The painting of a rabbi, painted in 1920, showing him at the Tabernacles ceremony, impresses with its authenticity and quality. The ascetic face with the strong full beard, the prayer robe and the opened prayer book characterize the situation of concentrated immersion in prayer. It is the only picture that indicates Paula Gans' Jewish Orthodox origins. This picture hangs today in the Hamburg Museum.

It is striking that the 37 paintings found in the Spielberg estate bear the signature Paula Gans only up to the year 1932. All later works remained unsigned. Was this prescient caution?

The art scene in Hamburg in the twenties was known and famous beyond the city's borders.

Parallel to a group of artists (Hamburger Künstlerverein), established in the Weimar Republic artists such as painters, graphic artists, sculptors and architects had joined forces and consistently oriented themselves towards the avant-garde. Their goal was interdisciplinary networking. Musicians, dancers and photographers also belonged to this association, which later became the "Hamburg Secession". (1919-1933). Among the 52 founding members were Anita Rée and Alma del Banco. A strict jury, concerned with quality, limited the admission of new members.

The "Hamburger Sezession" not only organized exhibitions on various artists, it also invited people to readings, concerts and artists' festivals. In their performances, the artists commented on the rise of the National Socialists with satire and biting derision, leaving no doubt about the anti-democratic sentiments of this party. At artists' festivals, which often lasted several days, artists and good citizens celebrated with each other, even if the traditional Hamburg bourgeoisie was somewhat skeptical about these activities. These festivals often had a theme; the rooms in the Curiohaus were elaborately decorated for the occasion, and the guests appeared in fantastic costumes that often took weeks to make.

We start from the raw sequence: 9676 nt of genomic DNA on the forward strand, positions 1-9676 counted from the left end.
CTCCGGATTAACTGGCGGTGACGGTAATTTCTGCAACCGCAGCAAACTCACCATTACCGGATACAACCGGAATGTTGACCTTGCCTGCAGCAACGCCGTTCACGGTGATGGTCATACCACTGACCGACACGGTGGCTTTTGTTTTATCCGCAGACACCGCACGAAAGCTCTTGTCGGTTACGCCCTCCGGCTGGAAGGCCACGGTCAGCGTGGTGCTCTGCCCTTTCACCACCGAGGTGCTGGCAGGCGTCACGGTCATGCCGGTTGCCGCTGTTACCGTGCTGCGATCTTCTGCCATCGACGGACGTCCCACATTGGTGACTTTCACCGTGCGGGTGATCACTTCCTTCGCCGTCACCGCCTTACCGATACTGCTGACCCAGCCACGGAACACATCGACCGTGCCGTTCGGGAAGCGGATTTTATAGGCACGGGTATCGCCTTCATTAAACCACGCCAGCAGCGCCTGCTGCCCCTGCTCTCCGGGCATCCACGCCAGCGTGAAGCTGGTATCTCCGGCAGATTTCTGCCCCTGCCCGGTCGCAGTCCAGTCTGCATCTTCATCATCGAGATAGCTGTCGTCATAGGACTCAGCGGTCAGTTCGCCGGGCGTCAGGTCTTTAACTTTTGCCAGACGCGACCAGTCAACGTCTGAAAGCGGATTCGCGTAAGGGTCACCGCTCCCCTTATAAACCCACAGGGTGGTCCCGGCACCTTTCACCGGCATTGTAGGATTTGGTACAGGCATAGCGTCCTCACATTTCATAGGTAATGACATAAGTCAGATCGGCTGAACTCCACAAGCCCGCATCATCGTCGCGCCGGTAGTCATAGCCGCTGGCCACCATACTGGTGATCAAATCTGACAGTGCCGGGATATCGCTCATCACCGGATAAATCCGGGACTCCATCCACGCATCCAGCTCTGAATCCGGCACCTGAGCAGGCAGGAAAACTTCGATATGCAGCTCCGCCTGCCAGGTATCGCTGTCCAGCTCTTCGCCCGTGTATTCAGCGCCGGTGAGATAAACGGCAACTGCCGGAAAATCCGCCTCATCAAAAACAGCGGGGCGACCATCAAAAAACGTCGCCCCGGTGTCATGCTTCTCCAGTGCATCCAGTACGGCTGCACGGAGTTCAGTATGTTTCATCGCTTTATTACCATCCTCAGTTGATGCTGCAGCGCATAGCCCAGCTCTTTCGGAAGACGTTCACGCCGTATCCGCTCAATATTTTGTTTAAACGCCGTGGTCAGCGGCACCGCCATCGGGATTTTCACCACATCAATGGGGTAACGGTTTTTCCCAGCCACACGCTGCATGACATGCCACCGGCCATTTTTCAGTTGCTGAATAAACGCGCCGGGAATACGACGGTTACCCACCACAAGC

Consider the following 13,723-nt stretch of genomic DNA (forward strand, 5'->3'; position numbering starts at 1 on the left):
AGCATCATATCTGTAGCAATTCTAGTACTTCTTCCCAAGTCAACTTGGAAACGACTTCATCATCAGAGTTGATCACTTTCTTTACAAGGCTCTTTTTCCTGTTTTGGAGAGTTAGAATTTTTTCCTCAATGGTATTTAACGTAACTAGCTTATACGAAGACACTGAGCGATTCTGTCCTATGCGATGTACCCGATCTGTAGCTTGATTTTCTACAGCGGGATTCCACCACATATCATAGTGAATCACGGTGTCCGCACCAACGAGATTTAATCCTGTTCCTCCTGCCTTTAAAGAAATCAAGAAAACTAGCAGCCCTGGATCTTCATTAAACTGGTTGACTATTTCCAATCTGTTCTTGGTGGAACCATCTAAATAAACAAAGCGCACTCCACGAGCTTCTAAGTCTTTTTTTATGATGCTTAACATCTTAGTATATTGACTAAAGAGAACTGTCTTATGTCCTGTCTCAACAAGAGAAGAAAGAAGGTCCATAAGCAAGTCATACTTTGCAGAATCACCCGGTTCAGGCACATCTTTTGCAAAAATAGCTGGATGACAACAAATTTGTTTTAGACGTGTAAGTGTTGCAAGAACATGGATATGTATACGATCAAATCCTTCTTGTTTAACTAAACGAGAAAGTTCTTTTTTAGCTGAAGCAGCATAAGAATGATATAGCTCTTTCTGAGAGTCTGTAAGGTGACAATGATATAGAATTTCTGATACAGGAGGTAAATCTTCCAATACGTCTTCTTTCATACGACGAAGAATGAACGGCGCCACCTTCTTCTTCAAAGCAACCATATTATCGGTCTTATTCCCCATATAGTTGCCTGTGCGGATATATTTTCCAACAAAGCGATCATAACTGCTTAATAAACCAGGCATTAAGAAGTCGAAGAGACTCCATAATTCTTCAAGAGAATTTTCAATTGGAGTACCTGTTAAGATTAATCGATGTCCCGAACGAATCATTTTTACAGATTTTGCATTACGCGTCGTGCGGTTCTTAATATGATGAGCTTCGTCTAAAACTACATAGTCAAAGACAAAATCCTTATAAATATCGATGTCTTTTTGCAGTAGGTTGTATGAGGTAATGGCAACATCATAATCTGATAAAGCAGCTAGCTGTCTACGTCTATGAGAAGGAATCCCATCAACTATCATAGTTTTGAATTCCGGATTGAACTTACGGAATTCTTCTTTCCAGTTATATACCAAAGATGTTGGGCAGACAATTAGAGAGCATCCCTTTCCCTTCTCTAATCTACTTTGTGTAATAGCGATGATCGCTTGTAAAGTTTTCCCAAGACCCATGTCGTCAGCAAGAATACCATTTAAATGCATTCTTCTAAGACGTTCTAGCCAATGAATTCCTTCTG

It was to be the last artists' party, which was celebrated in the Curiohaus on January 30, 1933. Under the motto: "Heaven for a Time", the artists and their friends celebrated for several days and nights, during which they danced, drank, made music and acted exuberantly for the last time. When they woke up the next morning, Adolf Hitler had been appointed Reich Chancellor.

The "Hamburgische Künstlerschaft" was brought into line by the National Socialists, and its Jewish members - including Paula Gans - were expelled.

The National Socialists also ended the 12th exhibition of the "Hamburgische Sezession" in the same year and demanded that the association expell all Jewish members. The "Hamburg Secession" refused and dissolved itself.

GEDOK (Gemeinschaft der Künstlerinnen und Kunstfreunde Hamburg/Societ of artists and their friends in Hamburg) also came under political pressure. The chairwoman and founder Ida Dehmel was forced to resign because she was Jewish. On Apr 20, 1933, the GEDOK was dissolved.

Ominous clouds were gathering in the sky over Germany.
On February 27, 1933, the Reichstag burns. One day later, the Emergency Decree for the Protection of the People and the State was issued. With it, essential basic rights are suspended. On March 23, 1933, the Enabling Act ("Ermächtigungsgesetz”) comes into force, enabling the Reich government to pass laws without parliamentary participation. The Reich Chamber of Culture, founded in September 1933, aims to bring all areas of cultural life in Germany into line.

If Jewish artists wanted to continue to work, they had to join the Kulturbund deutscher Juden (Cultural Association of German Jews, renamed Jüdischer Kulturbund under duress in 1935).

On December 12, 1933, Anita Rée, one of the most important Jewish artists in Hamburg and a founding member of the "Hamburger Sezession," took her own life in Kampen on the island of Sylt. Many were to follow her.

Persecution and discrimination against Jewish artists increased.